Becoming a Plumber in New Jersey
Plumbing is one of those services that is invisible when it works and highly disruptive when it doesn’t. For this reason, plumbing is a career with good job security and compensation. Plumbers do more than bring running water to our buildings—they also work on heating, ventilation, air conditioning and gas systems in both residential and commercial settings. The role is very skilled and requires years of specialist training.
Requirements for Becoming a Plumber in New Jersey
Plumbing is an apprenticeable trade: You must progress through the apprentice and journeyman stages to get to the licensed master plumber stage. Trade unions such as the United Association of Plumbers New Jersey are the best way to undertake apprenticeship. You can also find apprenticeships at national website apprenticeship.gov. Successful applicants aged 18 or over who pay a small fee, have a high school diploma or general equivalency and pass a physical exam will be assigned to a master plumber, while attending regular classroom instruction.
You’ll be paid while you study and work, and your pay will increase yearly for the four to five years of your apprenticeship. You can also apply to a college or university—a four-year degree in mechanical, plumbing or sanitary engineering will bypass the apprenticeship requirement.
Once you’re done with your apprenticeship you can register officially as a journeyman. After four years as an apprentice and one year as a journeyman you can apply to take the master plumber exam. Upon passing this exam, you pay a $3,000 bond and can register as a master plumber. You’ll need to renew your license every three years and keep up with continuing professional education.
An apprenticeship training program may cover some of the following topics:
- How to maintain plumbing fixtures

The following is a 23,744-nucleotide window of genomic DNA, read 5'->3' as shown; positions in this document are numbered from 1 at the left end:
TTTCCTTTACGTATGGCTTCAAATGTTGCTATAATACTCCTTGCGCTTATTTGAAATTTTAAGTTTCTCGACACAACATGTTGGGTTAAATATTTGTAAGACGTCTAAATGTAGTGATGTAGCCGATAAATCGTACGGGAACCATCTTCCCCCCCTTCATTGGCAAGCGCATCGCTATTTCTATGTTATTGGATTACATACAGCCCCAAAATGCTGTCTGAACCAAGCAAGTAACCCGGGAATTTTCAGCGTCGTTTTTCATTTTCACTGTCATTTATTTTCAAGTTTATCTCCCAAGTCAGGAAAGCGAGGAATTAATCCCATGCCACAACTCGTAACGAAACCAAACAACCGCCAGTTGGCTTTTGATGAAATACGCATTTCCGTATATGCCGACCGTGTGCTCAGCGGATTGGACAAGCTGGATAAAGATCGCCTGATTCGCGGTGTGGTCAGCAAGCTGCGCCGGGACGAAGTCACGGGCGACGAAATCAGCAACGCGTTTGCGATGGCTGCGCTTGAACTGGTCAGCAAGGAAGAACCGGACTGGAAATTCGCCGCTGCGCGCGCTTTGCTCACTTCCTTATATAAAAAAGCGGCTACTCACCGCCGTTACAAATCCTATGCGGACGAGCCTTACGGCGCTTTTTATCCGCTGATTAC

- Pipe systems
- Industrial processing systems
- Plumbing inspection
- Drainage systems
- Waste systems and waste removal
- Natural gas
- Water heaters
- Blueprint reading
- Pipe installation
- safety valves
- Building codes
- Water distribution
Training Courses and Educational Programs in New Jersey
Alongside the union-based apprenticeships and direct-application apprenticeships described above, there are training courses available throughout New Jersey that give you a good technical foundation and connect you to an apprenticeship. Those interested in a plumbing program should consider one of the following options:
- Based in Paterson, NJ, the HoHoKus School of Trade offers a plumbing course that takes nine months for day students and 18 months for evening students. This course trains in residential and light commercial plumbing skills, and graduates are qualified to be second-year apprentices. The school will help graduates obtain an apprenticeship.
- Based in Wayne, NJ, Passaic County Technical Institute offers an apprenticeship-based plumbing course for all four years of an apprenticeship. The 24-session course takes place in the evenings, making it ideal for busy apprentices who are working during the week.
- Located in Brick, NJ, Ocean County Vocational Technical School this program consist of four years of plumbing instruction for apprentices as evening classes, in order to match up with the four year plumbing program.